Sneaking up on the muse

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Last week, when we were talking about setting tiny goals to get started, reader Mary Anne Benedetto posted a comment about a student of hers who said, “I can only write when I’m inspired. What if I’m not inspired at the appointed time?”

This is part of what was driving my friend crazy last week when he asked how one gets started. It’s all well and good for me to tell him “Sit down and write a sentence,” but that leads to the next concern, “I don’t know what to say.” People often think they have to be inspired to come up with anything readable. It would be lovely if being a writer was like being a character in an Edwardian romance. Travel to Italy for the entire summer, lease a villa and write with a enameled fountain pen on creamy ivory paper while staring out at the view of a Tuscan vineyard or the blue waters of the Mediterranean, waiting patiently for inspiration to strike. Trouble is that inspiration is like a wild animal, and is way smarter than the hunter.

Inspiration is not the kind of beast that follows schedules. You can’t depend on it to show up at all. Every time I’m home for a teacher workday, I wake up terribly excited about having the whole day to write…and then I find myself staring at the screen, without any idea what I should write. I have all this time, so where’s that inspiration? It heard me coming, and now it’s hiding in the brush, snickering quietly as it watches me hunt for it.

Stop worrying about getting your hands on inspiration. Chase it and it’s going to run. Instead, sit down. Open the word processor (or pull out the legal pad.) At first, there’s nothing. Your thoughts are scattered, still wandering back to the day, but if you relax and let the words spill out, soon you’ll producing a sentence, then a paragraph and then a page. Don’t wait on the inspiration – lure it out into the open by pretending you don’t care. Before you know it, it’s curling up at your feet. On the next day, do it all over again. Inspiration may never come when you call it, but it’ll show up more quickly the next time you sit down to write.

And you’ll have a story.

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16 comments to Sneaking up on the muse

  • >>Don’t wait on the inspiration – lure it out into the open by pretending you don’t care. Before you know it, it’s curling up at your feet. On the next day, do it all over again. Inspiration may never come when you call it, but it’ll show up more quickly the next time you sit down to write.

    Misty, I used to be able to write only 2 pages a day. Then it went 5. Now it’s, well, more. Yu are right that inspriation can be taught to work for you. (Hears the cracking of the muse’s whip.)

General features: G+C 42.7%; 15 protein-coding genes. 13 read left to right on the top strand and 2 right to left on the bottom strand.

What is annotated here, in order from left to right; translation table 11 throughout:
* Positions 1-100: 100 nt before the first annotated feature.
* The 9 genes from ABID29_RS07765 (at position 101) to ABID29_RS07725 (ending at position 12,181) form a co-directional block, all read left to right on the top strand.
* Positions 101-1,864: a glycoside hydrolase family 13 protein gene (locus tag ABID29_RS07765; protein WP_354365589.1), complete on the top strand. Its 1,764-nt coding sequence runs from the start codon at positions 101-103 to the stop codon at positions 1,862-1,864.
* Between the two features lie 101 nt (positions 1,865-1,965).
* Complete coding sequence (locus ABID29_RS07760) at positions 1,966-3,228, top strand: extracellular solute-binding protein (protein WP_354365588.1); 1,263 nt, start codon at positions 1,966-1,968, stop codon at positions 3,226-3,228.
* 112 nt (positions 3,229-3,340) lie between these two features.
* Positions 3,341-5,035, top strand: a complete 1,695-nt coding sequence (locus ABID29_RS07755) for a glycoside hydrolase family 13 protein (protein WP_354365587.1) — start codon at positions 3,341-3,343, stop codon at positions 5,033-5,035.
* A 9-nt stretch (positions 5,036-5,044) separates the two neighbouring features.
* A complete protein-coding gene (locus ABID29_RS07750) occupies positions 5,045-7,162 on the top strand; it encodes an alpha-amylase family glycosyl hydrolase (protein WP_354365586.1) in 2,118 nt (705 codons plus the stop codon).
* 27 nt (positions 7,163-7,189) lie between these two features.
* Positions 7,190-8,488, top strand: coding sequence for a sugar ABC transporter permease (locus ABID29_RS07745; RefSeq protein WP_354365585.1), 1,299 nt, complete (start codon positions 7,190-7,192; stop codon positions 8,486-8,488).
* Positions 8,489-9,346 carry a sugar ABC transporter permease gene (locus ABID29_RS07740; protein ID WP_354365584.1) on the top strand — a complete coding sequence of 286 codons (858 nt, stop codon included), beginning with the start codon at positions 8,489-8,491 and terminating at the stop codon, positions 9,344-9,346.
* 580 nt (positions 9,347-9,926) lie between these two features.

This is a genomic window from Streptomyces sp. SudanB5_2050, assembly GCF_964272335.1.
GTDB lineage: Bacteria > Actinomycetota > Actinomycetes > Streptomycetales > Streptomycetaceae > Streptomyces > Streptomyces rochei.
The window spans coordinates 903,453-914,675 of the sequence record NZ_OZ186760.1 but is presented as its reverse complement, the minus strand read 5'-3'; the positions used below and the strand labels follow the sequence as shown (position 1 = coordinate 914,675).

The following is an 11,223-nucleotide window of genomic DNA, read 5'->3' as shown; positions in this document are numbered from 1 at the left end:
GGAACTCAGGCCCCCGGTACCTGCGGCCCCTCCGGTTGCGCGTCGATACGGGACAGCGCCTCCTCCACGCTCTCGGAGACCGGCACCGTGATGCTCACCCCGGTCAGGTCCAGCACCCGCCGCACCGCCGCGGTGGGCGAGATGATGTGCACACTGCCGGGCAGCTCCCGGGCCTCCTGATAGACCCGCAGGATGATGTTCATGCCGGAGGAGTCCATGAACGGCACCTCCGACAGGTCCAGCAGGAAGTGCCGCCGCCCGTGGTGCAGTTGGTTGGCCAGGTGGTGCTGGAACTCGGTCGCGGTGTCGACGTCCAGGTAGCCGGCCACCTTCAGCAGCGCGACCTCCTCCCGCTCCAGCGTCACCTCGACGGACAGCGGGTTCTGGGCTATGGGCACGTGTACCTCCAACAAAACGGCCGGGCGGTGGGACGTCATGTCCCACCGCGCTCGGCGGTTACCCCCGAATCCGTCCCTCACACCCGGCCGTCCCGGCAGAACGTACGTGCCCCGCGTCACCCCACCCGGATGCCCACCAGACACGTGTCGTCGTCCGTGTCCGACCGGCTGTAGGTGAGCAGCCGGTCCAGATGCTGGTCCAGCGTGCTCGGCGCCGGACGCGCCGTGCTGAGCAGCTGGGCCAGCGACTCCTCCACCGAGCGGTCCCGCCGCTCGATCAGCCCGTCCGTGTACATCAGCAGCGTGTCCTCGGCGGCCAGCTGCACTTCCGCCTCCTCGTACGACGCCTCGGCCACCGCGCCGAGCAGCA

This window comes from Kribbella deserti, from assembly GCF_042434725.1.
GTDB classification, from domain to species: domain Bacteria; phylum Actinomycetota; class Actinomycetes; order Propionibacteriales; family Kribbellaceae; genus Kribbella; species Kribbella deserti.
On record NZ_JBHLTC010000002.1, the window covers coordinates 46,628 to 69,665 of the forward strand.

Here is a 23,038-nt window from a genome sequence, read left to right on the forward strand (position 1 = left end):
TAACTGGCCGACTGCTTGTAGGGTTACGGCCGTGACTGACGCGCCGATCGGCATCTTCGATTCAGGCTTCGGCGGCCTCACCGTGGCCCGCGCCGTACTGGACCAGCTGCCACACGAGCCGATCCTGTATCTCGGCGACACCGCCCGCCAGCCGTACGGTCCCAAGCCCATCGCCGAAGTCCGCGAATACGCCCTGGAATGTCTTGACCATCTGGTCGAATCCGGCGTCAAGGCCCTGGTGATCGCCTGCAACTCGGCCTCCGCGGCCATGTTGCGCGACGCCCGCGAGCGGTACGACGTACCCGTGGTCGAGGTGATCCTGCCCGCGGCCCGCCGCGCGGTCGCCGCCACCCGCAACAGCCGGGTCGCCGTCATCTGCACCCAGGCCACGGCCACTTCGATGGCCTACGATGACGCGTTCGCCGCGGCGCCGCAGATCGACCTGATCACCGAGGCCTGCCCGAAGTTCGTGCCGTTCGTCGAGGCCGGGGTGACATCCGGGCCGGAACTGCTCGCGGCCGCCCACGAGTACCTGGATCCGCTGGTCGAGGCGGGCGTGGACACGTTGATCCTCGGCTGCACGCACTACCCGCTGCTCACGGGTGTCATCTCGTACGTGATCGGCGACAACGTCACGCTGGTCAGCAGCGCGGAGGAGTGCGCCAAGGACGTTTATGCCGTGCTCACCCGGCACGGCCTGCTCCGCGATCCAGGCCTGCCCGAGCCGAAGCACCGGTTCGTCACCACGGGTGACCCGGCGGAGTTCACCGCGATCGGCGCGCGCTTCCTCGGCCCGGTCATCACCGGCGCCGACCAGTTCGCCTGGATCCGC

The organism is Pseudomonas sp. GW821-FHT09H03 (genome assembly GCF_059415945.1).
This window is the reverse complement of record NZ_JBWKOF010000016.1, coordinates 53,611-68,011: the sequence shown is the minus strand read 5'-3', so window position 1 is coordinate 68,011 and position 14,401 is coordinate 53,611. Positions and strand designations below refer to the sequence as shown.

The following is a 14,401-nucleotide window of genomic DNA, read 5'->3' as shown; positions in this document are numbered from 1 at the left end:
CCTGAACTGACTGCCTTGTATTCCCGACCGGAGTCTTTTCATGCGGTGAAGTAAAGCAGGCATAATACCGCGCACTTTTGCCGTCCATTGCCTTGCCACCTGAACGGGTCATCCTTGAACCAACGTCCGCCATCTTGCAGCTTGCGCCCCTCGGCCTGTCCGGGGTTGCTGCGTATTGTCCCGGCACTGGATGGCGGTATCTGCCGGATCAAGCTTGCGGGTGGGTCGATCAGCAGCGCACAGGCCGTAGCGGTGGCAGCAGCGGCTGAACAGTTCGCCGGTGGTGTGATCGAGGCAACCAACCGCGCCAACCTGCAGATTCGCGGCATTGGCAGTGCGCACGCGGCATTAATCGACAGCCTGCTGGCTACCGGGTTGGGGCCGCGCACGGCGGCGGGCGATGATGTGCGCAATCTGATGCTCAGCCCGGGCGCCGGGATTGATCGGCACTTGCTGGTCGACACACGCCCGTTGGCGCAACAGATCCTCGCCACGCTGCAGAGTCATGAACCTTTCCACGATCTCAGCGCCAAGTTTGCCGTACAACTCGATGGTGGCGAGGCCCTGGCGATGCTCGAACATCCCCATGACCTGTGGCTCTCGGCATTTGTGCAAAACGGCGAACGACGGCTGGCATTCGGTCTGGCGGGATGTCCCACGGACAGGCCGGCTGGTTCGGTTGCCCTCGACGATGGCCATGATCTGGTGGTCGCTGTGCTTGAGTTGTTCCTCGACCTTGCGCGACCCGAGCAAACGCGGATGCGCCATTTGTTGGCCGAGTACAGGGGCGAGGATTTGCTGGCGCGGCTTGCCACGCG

• Great advice, Misty! I really think that people get too caught up in the “I need my Muse/Inspiration/Whatever” and forget that writing is a process. It’s so hard to edit a blank page!

    I had one chapter that I just couldn’t get through, and ended up writing “This chapter sucks.” as every other sentence. I had to go and clean it up later, but it got me through. There are all sorts of ways to coax Inspiration out.

  • Val said I had one chapter that I just couldn’t get through, and ended up writing “This chapter sucks.” as every other sentence.

    *laughs* That’s great! I’ve been known to hit the caps lock key and type THEY TALK ABOUT THE TREASURE, and go on with what I had in mind, only returning to the problem area when I’m calmer.

    Faith said (Hears the cracking of the muse’s whip.)

    Your muse scares me!

  • I was told once to just write. Write about anything that crosses your mind, no matter what it is. Write about why you can’t write if nothing else comes to mind. Eventually that’ll lead to why you can’t write your idea, which will tend to lead to writing about the problems you’re having, which will lead to working out those problems, which will lead to solving them. I’ve done it a few times when I’m not being inspired. Sometimes it works, sometimes it doesn’t, but at least I’ve written something. Is it of value? Maybe, maybe not, but you’ve actually written at that point. One thing tends to lead to another.

    I was in a writing group once long ago and there was a guest speaker, can’t remember who now. She was an established author though. And she had us do an exercise where we just wrote, wrote about the first thing that popped into our heads, anything at all, or even about nothing, just wrote. I think mine started out writing about the fact that I couldn’t think of anything to write about, then it went to talking about potatoes and why I liked them and then to my memories of how my parents fixed potatoes and how a great aunt made them like wallpaper paste and my favorite ways to eat them. It ended up being this entire page of writing that I didn’t intend to write when I started, but it got me writing about something.

    Now I tend to use that to suss out problems I’m having with a story or a plot or one of the characters. I just start writing about the problem and it kind of works itself out on the page.